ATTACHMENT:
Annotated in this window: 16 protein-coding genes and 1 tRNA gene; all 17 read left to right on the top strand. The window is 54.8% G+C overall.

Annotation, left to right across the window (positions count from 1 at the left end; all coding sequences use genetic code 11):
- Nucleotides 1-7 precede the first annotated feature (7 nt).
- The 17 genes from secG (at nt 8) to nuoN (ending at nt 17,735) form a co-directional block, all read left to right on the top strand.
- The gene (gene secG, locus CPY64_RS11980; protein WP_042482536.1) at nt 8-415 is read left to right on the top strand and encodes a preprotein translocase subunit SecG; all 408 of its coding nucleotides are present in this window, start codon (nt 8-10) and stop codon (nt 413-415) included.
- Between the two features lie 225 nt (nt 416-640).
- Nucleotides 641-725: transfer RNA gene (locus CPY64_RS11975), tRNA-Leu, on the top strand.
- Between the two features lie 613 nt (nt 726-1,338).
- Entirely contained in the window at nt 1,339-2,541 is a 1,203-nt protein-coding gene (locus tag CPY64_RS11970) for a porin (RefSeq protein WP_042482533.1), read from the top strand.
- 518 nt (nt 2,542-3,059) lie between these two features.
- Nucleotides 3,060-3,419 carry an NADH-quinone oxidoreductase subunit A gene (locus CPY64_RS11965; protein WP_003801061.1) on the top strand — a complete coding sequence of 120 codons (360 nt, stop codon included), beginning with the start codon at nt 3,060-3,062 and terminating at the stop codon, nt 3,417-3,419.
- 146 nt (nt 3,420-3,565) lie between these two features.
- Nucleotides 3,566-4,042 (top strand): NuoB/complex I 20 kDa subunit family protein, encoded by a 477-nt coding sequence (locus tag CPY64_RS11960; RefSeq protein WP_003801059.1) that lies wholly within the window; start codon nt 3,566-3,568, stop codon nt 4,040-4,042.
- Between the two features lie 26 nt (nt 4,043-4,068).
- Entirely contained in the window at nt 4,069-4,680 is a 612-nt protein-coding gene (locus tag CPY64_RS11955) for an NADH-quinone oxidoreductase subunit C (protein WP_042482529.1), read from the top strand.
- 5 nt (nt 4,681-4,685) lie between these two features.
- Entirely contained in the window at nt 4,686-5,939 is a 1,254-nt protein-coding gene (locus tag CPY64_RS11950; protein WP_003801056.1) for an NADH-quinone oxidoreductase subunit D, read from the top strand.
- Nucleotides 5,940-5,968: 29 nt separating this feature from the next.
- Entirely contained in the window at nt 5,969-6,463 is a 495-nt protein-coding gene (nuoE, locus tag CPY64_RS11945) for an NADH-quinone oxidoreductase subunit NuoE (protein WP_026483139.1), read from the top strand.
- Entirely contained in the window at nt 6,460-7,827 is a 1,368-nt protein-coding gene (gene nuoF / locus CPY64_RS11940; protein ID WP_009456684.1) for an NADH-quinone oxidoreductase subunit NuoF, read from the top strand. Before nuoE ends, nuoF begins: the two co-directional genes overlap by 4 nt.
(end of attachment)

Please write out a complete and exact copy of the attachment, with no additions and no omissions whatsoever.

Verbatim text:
Annotated in this window: 16 protein-coding genes and 1 tRNA gene; all 17 read left to right on the top strand. The window is 54.8% G+C overall.

Annotation, left to right across the window (positions count from 1 at the left end; all coding sequences use genetic code 11):
- Nucleotides 1-7 precede the first annotated feature (7 nt).
- The 17 genes from secG (at nt 8) to nuoN (ending at nt 17,735) form a co-directional block, all read left to right on the top strand.
- The gene (gene secG, locus CPY64_RS11980; protein WP_042482536.1) at nt 8-415 is read left to right on the top strand and encodes a preprotein translocase subunit SecG; all 408 of its coding nucleotides are present in this window, start codon (nt 8-10) and stop codon (nt 413-415) included.
- Between the two features lie 225 nt (nt 416-640).
- Nucleotides 641-725: transfer RNA gene (locus CPY64_RS11975), tRNA-Leu, on the top strand.
- Between the two features lie 613 nt (nt 726-1,338).
- Entirely contained in the window at nt 1,339-2,541 is a 1,203-nt protein-coding gene (locus tag CPY64_RS11970) for a porin (RefSeq protein WP_042482533.1), read from the top strand.
- 518 nt (nt 2,542-3,059) lie between these two features.
- Nucleotides 3,060-3,419 carry an NADH-quinone oxidoreductase subunit A gene (locus CPY64_RS11965; protein WP_003801061.1) on the top strand — a complete coding sequence of 120 codons (360 nt, stop codon included), beginning with the start codon at nt 3,060-3,062 and terminating at the stop codon, nt 3,417-3,419.
- 146 nt (nt 3,420-3,565) lie between these two features.
- Nucleotides 3,566-4,042 (top strand): NuoB/complex I 20 kDa subunit family protein, encoded by a 477-nt coding sequence (locus tag CPY64_RS11960; RefSeq protein WP_003801059.1) that lies wholly within the window; start codon nt 3,566-3,568, stop codon nt 4,040-4,042.
- Between the two features lie 26 nt (nt 4,043-4,068).
- Entirely contained in the window at nt 4,069-4,680 is a 612-nt protein-coding gene (locus tag CPY64_RS11955) for an NADH-quinone oxidoreductase subunit C (protein WP_042482529.1), read from the top strand.
- 5 nt (nt 4,681-4,685) lie between these two features.
- Entirely contained in the window at nt 4,686-5,939 is a 1,254-nt protein-coding gene (locus tag CPY64_RS11950; protein WP_003801056.1) for an NADH-quinone oxidoreductase subunit D, read from the top strand.
- Nucleotides 5,940-5,968: 29 nt separating this feature from the next.
- Entirely contained in the window at nt 5,969-6,463 is a 495-nt protein-coding gene (nuoE, locus tag CPY64_RS11945) for an NADH-quinone oxidoreductase subunit NuoE (protein WP_026483139.1), read from the top strand.
- Entirely contained in the window at nt 6,460-7,827 is a 1,368-nt protein-coding gene (gene nuoF / locus CPY64_RS11940; protein ID WP_009456684.1) for an NADH-quinone oxidoreductase subunit NuoF, read from the top strand. Before nuoE ends, nuoF begins: the two co-directional genes overlap by 4 nt.